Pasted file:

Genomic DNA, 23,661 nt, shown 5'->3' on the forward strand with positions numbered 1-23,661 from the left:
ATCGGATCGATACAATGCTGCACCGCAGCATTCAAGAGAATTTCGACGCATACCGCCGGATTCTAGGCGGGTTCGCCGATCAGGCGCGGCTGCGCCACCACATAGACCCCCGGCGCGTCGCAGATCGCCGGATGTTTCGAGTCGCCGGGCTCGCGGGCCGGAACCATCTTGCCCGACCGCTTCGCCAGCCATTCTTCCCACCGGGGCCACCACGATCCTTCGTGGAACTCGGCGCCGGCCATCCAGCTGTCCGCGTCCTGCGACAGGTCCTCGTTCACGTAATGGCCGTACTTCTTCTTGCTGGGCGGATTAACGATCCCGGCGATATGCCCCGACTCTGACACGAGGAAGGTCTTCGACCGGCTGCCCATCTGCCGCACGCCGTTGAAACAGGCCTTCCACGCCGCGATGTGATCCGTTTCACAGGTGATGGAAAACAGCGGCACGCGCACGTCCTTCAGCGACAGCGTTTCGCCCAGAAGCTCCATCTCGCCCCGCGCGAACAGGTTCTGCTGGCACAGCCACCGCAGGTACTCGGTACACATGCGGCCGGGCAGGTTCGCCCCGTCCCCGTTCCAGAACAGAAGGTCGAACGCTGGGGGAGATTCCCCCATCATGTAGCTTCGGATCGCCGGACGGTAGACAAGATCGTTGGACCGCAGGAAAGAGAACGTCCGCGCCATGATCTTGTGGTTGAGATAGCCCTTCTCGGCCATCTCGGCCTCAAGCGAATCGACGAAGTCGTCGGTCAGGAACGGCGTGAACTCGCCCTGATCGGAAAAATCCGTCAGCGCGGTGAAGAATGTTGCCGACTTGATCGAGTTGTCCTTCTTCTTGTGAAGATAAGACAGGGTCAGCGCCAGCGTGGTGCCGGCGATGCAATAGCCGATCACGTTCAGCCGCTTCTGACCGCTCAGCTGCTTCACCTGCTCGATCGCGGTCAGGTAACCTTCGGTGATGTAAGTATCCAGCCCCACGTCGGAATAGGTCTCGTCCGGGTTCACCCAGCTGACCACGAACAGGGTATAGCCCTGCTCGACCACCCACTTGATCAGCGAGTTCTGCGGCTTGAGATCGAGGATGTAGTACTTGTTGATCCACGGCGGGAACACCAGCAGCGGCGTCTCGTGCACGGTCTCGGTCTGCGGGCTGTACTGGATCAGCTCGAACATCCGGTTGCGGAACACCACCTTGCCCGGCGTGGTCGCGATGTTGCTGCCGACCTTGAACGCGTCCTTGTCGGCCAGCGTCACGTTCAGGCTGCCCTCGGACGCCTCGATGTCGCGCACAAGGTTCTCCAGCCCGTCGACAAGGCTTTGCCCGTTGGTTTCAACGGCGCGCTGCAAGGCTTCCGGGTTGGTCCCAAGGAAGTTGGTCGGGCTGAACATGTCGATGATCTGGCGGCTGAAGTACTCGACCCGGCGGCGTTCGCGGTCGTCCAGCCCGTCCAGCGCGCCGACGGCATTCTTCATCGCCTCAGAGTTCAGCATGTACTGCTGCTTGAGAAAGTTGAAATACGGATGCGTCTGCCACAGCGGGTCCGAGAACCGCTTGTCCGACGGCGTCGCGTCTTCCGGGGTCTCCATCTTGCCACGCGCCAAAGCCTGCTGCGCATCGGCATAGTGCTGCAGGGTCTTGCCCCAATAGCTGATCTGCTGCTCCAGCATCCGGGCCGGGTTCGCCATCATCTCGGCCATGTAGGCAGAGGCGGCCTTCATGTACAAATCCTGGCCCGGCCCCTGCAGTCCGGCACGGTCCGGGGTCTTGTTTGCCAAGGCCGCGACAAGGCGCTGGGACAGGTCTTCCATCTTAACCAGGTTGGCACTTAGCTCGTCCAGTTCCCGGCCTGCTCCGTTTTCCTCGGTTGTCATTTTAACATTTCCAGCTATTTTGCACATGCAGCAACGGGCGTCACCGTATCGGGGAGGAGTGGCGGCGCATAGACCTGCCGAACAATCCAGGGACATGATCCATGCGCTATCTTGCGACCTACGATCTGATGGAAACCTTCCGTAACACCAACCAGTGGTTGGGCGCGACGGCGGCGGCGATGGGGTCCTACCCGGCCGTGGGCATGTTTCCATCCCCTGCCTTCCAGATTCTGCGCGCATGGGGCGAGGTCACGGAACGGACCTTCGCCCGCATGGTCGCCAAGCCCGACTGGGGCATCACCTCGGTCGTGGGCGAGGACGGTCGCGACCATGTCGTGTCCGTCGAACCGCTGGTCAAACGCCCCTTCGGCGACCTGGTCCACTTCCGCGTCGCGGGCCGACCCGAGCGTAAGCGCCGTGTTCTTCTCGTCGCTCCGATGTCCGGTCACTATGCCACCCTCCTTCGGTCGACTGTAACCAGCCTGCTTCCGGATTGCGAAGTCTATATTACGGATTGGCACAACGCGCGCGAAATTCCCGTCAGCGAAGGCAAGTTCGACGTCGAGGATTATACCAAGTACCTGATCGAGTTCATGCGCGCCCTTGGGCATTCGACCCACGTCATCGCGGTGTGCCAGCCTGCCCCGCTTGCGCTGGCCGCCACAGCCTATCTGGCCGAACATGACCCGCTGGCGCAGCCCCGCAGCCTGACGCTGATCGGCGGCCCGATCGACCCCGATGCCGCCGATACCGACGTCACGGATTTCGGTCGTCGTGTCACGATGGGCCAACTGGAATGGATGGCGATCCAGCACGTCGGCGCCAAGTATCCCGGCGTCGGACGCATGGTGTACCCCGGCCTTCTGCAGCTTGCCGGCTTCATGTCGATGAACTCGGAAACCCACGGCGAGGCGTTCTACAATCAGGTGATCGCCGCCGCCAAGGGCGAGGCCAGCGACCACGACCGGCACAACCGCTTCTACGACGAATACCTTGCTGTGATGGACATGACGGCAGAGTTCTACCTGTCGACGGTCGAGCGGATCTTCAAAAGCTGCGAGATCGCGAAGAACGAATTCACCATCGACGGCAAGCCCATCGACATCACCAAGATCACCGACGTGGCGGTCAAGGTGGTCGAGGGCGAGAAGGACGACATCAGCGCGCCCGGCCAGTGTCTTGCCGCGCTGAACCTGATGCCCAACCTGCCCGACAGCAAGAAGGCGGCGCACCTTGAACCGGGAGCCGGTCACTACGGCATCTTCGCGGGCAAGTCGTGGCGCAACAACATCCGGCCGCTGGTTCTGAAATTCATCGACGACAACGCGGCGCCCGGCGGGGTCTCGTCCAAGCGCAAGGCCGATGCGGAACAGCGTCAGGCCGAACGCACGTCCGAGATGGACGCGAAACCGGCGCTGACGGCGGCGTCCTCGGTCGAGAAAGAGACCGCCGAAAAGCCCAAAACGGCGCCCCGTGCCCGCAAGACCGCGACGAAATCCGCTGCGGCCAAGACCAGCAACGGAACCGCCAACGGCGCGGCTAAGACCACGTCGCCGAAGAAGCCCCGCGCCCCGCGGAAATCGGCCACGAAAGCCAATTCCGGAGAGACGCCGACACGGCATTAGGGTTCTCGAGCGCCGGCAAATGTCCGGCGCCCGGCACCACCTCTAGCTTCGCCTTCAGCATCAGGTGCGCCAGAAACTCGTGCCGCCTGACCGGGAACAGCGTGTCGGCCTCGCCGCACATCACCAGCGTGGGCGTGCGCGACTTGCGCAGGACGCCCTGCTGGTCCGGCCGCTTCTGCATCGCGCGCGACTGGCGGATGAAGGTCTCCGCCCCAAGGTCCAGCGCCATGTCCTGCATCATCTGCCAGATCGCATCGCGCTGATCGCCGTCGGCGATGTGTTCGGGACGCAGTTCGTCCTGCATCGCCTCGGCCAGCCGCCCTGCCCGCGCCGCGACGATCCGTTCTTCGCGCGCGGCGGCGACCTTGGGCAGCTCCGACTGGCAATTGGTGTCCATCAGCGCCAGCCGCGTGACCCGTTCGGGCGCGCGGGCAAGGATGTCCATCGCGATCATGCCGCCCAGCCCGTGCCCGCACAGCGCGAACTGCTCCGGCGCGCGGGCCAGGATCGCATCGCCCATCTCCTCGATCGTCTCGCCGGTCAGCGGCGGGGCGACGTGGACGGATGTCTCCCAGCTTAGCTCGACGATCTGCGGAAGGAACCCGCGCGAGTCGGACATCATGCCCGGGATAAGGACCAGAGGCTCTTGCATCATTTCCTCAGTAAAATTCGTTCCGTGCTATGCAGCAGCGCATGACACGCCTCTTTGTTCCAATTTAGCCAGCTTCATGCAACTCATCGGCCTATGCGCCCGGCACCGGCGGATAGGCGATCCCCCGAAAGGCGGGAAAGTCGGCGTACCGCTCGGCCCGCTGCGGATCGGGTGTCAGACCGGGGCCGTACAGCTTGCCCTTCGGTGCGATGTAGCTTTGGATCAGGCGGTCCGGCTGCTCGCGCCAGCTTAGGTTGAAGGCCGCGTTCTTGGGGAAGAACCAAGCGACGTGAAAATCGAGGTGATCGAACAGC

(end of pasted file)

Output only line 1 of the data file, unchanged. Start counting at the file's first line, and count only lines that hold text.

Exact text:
Genomic DNA, 23,661 nt, shown 5'->3' on the forward strand with positions numbered 1-23,661 from the left: